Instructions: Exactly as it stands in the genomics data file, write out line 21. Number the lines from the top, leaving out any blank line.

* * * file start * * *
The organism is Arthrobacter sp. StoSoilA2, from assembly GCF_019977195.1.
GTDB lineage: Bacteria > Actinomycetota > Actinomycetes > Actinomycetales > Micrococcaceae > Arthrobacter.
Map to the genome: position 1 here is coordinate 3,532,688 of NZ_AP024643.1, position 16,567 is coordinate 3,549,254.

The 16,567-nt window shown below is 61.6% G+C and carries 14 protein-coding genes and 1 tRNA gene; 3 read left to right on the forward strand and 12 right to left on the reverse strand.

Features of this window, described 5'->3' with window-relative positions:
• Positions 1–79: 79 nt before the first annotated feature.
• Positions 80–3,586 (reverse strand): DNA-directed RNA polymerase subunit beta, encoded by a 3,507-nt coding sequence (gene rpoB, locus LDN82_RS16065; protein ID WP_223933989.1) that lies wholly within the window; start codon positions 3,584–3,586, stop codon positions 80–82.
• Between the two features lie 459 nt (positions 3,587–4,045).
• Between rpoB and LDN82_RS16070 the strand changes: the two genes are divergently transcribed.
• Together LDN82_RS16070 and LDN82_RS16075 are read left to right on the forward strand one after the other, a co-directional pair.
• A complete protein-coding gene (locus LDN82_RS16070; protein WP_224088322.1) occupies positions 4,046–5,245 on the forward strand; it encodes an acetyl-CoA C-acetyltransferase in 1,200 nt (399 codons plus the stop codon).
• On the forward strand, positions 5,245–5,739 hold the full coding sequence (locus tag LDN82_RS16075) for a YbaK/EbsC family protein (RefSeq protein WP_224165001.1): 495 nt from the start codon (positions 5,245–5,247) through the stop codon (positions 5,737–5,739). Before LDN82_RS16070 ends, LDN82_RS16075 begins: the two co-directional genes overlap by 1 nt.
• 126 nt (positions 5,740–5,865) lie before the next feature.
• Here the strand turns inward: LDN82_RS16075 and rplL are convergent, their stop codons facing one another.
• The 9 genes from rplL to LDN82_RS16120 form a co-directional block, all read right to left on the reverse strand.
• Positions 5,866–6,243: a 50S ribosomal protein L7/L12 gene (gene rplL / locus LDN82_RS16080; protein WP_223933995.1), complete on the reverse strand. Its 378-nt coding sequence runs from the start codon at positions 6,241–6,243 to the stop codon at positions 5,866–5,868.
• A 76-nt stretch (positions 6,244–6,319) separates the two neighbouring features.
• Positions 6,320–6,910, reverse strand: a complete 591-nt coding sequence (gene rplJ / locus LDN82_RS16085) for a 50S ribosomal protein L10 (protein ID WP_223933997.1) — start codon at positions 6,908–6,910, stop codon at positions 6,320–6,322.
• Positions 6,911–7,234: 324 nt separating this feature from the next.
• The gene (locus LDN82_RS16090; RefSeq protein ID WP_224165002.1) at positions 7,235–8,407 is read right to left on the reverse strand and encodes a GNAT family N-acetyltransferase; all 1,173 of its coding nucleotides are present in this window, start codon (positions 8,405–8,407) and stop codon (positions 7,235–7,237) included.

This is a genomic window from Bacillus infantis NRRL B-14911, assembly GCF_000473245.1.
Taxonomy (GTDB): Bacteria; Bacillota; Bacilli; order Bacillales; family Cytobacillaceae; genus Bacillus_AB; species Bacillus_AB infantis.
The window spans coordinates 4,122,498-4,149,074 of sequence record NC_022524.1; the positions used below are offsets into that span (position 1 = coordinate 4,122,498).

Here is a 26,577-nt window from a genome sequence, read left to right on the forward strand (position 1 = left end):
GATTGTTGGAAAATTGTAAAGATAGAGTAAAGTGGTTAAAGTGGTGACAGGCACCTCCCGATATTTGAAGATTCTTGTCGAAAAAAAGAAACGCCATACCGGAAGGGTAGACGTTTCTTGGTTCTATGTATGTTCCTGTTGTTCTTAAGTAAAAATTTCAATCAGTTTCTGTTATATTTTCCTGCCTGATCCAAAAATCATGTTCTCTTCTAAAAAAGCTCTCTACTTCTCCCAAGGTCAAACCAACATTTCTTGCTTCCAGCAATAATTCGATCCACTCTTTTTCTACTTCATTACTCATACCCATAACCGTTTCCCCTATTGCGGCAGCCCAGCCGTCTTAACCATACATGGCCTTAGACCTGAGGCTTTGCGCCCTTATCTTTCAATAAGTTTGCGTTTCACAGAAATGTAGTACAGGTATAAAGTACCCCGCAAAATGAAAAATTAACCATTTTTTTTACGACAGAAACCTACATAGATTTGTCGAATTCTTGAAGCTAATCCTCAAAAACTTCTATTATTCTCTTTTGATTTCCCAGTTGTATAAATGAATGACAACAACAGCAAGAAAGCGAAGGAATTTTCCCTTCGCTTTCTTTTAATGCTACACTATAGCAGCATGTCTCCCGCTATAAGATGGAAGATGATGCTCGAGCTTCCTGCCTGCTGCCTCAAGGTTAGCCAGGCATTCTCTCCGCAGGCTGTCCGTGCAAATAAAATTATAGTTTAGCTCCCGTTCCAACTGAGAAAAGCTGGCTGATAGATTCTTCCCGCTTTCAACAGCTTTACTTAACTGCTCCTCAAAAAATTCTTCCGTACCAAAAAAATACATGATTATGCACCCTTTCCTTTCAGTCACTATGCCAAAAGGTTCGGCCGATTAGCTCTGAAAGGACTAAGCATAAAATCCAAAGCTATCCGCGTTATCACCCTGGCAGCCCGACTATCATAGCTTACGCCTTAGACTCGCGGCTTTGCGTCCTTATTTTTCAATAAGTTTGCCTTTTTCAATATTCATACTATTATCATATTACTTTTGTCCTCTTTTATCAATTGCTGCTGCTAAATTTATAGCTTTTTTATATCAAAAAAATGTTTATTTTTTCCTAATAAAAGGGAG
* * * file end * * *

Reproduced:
This is a genomic window from Bacillus infantis NRRL B-14911, assembly GCF_000473245.1.